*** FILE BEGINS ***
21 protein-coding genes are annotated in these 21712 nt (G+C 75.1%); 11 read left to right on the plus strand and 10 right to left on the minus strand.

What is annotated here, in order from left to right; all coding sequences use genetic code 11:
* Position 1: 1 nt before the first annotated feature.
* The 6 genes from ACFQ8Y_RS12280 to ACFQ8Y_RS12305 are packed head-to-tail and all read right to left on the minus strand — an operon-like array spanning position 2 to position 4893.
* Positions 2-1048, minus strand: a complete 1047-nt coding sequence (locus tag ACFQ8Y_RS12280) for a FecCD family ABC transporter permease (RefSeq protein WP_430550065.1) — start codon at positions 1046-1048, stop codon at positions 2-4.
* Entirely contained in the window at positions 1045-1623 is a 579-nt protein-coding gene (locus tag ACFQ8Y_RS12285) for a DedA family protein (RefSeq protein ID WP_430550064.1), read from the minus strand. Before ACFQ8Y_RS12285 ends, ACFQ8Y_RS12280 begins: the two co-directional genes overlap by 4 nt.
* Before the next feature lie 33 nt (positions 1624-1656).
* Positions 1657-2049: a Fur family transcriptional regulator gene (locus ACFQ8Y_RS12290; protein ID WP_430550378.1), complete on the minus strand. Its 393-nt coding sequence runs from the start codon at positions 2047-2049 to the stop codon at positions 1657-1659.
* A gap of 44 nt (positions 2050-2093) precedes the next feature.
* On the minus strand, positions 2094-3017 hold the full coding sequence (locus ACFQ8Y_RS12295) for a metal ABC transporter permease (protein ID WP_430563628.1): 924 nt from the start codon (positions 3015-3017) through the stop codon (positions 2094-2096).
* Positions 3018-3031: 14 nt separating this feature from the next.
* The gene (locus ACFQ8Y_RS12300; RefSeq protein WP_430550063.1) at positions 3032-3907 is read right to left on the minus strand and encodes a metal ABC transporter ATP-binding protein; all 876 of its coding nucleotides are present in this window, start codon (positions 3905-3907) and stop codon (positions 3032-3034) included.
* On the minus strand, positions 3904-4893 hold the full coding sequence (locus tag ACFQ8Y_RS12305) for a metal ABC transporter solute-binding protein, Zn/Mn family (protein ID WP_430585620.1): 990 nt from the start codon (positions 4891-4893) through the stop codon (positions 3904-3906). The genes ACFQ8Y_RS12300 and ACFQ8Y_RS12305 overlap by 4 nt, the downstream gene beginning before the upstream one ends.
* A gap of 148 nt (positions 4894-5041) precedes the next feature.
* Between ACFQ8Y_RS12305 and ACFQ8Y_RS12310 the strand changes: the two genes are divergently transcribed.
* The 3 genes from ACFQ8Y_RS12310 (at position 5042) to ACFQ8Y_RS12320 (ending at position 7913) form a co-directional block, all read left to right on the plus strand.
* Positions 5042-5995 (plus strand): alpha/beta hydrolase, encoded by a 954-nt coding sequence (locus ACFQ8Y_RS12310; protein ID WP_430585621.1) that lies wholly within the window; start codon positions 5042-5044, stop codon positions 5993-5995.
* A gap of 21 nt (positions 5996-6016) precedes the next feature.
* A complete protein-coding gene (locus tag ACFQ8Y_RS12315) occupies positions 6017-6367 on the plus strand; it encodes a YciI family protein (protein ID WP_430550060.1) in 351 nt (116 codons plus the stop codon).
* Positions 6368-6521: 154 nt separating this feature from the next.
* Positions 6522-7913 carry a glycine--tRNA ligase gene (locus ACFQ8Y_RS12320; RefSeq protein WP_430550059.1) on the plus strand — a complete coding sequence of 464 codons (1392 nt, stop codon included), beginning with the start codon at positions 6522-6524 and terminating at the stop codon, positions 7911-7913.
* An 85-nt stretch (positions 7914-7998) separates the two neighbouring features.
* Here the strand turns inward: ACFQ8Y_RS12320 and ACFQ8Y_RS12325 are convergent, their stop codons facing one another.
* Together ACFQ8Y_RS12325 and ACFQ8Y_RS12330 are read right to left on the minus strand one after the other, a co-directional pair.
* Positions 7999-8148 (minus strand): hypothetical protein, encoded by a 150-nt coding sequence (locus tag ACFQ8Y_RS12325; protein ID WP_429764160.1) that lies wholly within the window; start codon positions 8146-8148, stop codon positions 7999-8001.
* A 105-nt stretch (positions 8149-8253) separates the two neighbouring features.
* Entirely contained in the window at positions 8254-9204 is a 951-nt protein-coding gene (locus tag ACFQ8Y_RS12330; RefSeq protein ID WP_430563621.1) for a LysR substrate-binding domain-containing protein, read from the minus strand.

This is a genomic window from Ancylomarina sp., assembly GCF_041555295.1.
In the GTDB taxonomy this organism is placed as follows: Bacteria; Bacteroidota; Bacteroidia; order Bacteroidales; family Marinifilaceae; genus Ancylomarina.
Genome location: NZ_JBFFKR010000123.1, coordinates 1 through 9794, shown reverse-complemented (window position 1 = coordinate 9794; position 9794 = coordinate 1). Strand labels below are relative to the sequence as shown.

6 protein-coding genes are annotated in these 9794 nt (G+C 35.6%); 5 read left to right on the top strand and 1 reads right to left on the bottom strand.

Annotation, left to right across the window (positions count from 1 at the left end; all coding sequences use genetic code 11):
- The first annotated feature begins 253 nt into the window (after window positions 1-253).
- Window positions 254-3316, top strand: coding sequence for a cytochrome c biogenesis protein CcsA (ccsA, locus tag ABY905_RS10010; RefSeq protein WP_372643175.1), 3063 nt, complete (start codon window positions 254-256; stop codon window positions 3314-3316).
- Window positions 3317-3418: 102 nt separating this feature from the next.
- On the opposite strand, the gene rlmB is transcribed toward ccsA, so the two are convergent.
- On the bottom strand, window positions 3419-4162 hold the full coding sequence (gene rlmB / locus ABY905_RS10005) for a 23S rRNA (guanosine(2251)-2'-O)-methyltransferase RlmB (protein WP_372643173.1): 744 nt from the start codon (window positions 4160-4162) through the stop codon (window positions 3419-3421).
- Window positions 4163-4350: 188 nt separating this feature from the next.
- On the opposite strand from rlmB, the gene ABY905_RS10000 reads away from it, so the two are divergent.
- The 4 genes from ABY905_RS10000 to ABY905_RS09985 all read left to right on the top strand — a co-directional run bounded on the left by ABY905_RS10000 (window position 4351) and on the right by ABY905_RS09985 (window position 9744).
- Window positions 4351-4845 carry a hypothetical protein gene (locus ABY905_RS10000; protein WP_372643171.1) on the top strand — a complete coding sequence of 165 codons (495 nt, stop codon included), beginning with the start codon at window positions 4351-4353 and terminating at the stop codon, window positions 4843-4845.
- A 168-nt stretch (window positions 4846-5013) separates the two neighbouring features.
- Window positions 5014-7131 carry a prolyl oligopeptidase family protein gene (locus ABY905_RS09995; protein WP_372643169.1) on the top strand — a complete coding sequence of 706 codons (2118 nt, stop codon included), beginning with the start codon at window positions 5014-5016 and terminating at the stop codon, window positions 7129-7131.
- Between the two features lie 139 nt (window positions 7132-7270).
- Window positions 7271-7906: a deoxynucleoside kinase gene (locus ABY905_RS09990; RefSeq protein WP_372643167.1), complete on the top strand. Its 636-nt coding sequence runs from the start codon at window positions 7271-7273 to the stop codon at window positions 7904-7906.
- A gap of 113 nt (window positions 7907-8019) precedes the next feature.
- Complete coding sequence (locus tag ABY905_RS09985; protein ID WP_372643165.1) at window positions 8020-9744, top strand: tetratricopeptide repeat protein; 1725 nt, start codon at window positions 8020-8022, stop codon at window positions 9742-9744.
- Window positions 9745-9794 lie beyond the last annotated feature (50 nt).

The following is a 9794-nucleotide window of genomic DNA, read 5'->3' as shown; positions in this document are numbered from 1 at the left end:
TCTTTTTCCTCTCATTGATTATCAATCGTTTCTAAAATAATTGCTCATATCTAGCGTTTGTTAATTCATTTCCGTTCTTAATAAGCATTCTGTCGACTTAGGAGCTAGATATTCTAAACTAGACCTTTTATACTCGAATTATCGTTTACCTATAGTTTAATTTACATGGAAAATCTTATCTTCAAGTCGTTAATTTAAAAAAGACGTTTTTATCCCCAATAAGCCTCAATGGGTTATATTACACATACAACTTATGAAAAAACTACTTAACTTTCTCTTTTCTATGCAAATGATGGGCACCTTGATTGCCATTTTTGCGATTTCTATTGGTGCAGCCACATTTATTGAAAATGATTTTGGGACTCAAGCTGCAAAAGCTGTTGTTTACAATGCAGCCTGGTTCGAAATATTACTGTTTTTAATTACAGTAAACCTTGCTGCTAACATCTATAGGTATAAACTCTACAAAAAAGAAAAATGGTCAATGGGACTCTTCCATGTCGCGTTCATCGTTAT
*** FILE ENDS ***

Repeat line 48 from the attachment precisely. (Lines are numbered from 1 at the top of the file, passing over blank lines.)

- Window positions 9745-9794 lie beyond the last annotated feature (50 nt).